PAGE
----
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Saturday, February 6, 2010: Empathy

Empathy: the action of understanding, being aware of, being sensitive to, and vicariously experiencing the feelings, thoughts and experiences of another of either the past or present without having the feelings, thoughts, and experience fully  communicated in an objectively explicit manner.

          I consider it a good thing to be empathic to other people’s feelings. The awareness is an inherent sensitivity.  Studies have shown that even small children have some innate (hard-wired) capacity to interpret and respond to the pains or struggles of another.  

        Empathy should be further developed by the family or society, through emphasizing the way humans share similar hopes, dreams and fears.  How one behaves towards others, how one addresses the needs of others, can definitely be learned and reinforced by those around us.

          Never under-estimate the way this innate capacity can be adapted and molded through life experience toward extremes of either an egocentric/ethnocentric awareness or an expanded awareness. One person grows up to divide the world into rigid compartments of Us versus Them; another sees a personal connection and responsibility to all creation. We don’t have to be one or the other of these extremes, but do take personal responsibility by assessing whether your current life choices actually move you toward the person you want to become.

         In the midst of busy schedules, take time and reflect. How do we become more humane if we are not becoming more empathic toward our fellow human beings? If we rear children to compete in an Us versus Them world, to be sensitive only to the needs of those most like themselves, what kind of a future do we create for our children and grandchildren?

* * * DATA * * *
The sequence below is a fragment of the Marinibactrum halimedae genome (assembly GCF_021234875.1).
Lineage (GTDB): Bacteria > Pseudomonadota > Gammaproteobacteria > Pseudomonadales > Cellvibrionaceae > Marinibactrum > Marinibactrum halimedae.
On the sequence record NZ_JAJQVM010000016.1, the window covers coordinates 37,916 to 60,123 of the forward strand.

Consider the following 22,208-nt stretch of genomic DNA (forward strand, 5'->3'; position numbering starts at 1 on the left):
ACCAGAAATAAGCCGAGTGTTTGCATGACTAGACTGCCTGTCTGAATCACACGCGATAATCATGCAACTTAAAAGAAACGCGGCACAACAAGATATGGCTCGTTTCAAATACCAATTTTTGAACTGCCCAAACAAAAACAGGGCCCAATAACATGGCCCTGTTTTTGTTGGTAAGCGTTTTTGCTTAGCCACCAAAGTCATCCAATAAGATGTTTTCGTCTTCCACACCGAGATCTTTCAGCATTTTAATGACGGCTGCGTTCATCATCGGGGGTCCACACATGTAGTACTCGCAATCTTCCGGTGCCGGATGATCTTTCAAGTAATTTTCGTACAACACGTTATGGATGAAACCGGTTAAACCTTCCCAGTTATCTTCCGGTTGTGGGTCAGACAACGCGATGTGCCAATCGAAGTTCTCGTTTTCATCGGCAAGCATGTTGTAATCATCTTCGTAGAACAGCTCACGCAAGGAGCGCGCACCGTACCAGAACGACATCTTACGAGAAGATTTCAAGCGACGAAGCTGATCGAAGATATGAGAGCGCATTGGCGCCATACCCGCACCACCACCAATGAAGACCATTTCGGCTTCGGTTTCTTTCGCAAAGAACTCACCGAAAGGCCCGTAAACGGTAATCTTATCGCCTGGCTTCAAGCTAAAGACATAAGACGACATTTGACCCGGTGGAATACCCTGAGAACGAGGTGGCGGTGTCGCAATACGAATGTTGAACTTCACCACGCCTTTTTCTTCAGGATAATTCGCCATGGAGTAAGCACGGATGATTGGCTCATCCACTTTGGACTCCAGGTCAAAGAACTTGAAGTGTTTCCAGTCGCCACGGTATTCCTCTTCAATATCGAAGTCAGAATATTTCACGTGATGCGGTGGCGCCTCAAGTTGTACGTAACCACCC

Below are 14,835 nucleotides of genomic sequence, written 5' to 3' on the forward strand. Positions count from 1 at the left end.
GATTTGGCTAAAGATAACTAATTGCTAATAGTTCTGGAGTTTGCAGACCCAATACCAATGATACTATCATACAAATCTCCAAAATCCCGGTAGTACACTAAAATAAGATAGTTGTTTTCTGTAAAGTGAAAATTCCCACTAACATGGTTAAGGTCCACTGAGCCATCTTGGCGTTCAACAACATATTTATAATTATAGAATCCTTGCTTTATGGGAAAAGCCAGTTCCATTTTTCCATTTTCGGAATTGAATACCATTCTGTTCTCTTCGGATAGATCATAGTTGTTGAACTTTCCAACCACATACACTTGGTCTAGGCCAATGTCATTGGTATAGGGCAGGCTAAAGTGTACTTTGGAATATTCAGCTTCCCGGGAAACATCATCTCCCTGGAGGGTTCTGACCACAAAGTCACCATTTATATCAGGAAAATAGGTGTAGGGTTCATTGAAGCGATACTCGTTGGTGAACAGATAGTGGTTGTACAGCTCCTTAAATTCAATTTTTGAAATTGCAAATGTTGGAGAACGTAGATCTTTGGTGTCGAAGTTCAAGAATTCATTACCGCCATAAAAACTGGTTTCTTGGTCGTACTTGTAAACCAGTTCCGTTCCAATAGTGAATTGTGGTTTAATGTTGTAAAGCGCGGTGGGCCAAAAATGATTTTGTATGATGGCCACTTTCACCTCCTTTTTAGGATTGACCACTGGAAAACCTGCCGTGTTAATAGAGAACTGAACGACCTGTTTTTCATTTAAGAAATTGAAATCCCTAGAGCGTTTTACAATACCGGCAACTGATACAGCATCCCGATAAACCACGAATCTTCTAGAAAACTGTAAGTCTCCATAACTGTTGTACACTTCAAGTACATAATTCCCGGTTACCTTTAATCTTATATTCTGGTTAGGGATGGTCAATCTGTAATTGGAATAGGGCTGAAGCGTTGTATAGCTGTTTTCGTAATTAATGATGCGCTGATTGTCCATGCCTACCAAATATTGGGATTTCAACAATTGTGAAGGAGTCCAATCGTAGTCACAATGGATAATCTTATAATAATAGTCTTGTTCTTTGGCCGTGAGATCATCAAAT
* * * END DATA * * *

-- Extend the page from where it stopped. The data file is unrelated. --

I worry that television can emphasize the Us versus Them attitude, encouraging the selfish parts of human nature, instead of placing value on constructive, sensitive interaction. Polarization of politics and religion serve only to block empathic understanding and communication. Can our communities, our family or our own lifestyle counter these effects with compassion, tolerance and love?

          Any sensitivity can be encouraged or repressed. I hope to address psychic empaths in a later posting (because being too sensitive can create its own problems).  For now I would be happy if empathy was seen as a value essential to a successful, cohesive society.      

Posted on Saturday, February 6, 2010 at 09:24AM by Registered CommenterThe Skeptical Mystic | CommentsPost a Comment

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